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Military Spouses and Kids Bear the Burden of Service

3 minute read
Kristine A. Huskey is a professor and director of the Veterans Advocacy Law Clinic at the University of Arizona James E. Rogers College of Law and a Pubic Voices Fellow with the Op-Ed Project.

A proposed bill (HR 3016) would cut in half certain education benefits to military families granted under the post-9/11 GI bill. This is a slap in the face to American service men and women. The sting will be also be felt by their children.

As any soldier will tell you, when a military member serves, the whole family serves. Since 2001, approximately 2.7 million men and women have deployed to Iraq and Afghanistan. At least half have deployed more than once and thousands have deployed four or five times over a span of several years. That’s the lifetime of a young child.

Military spouses and children bear the burden of their service. They face absent partners and parents, some experience the loss of a loved one, and some have to grapple with changed personalities when their military member returns. The average child in a military family will move six to nine times during their schooling, three times more than nonmilitary children.

The current post-9/11 GI bill allows service members and veterans to transfer their education benefits to dependents if they have not used them up. These benefits include a housing stipend based on a formulaic cost of living. Proponents of the new bill contend the housing stipend often exceeds the actual cost of living. But if that’s the case, Congress could simply readjust the formula to represent the true cost of living based on the location of the school rather than slash the benefit across the board, penalizing kids.

Furthermore, the stipend is hardly a windfall for soldiers or their families. The service member has to have served six years with the promise to serve four more years or have already served 10 years. These families are in it for the long haul. Having served that long, some service members have already established a trade or gone to school and do not need to take advantage of the educational benefits, so they pass them on to their children. This is a benefit for America. Who better to be the leaders of the next generation than well-educated children who already know what it means to serve their country?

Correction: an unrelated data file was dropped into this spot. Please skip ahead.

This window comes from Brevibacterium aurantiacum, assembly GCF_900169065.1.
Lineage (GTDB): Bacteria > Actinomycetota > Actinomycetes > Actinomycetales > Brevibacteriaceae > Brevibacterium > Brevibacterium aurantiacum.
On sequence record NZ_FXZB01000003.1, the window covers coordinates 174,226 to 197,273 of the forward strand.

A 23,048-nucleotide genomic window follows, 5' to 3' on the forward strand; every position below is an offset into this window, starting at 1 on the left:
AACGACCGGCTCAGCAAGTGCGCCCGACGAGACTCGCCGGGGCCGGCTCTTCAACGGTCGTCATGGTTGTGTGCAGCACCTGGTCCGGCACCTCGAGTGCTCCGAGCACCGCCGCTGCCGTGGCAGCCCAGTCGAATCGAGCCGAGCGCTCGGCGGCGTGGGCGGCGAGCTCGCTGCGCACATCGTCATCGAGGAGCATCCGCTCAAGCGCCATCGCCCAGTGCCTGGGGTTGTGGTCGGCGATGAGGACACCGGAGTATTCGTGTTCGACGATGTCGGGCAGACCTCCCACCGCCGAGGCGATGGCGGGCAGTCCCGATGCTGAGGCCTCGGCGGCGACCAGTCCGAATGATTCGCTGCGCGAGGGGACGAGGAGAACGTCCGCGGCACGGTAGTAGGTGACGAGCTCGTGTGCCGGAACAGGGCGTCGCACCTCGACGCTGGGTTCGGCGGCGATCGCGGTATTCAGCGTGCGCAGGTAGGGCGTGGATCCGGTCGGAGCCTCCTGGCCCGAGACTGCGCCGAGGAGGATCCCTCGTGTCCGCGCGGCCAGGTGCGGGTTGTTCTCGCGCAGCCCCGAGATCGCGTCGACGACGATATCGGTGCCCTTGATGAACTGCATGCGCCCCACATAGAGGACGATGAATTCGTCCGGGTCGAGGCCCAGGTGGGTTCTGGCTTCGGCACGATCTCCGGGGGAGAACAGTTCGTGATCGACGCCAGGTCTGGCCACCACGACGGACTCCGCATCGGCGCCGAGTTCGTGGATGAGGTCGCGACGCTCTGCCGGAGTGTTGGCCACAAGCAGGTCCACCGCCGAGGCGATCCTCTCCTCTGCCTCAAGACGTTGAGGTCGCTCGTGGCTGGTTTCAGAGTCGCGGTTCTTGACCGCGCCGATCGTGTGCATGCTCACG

At the University of Arizona’s Veterans Advocacy Law Clinic, we represent close to 200 veterans at any given time. Many of our clients are fighting to receive benefits to which they are already entitled. In most cases, veterans wait months for the U.S. Department of Veterans Affairs to make an initial decision—often a denial. It may be a year or more before our client gets any compensation for their injuries. The proposed House bill adds yet another roadblock for veterans and their families to receive a benefit that they earned through their service.

In celebration of the Month of the Military Child, which marked its 30th anniversary last month, the Department of Defense encouraged people to wear purple, which symbolizes all branches of the military, as it is the combination of Army green, Coast Guard blue, Air Force blue, Marine red and Navy blue. So, #PurpleUp men and women of Congress! Support our troops by supporting their families and children.

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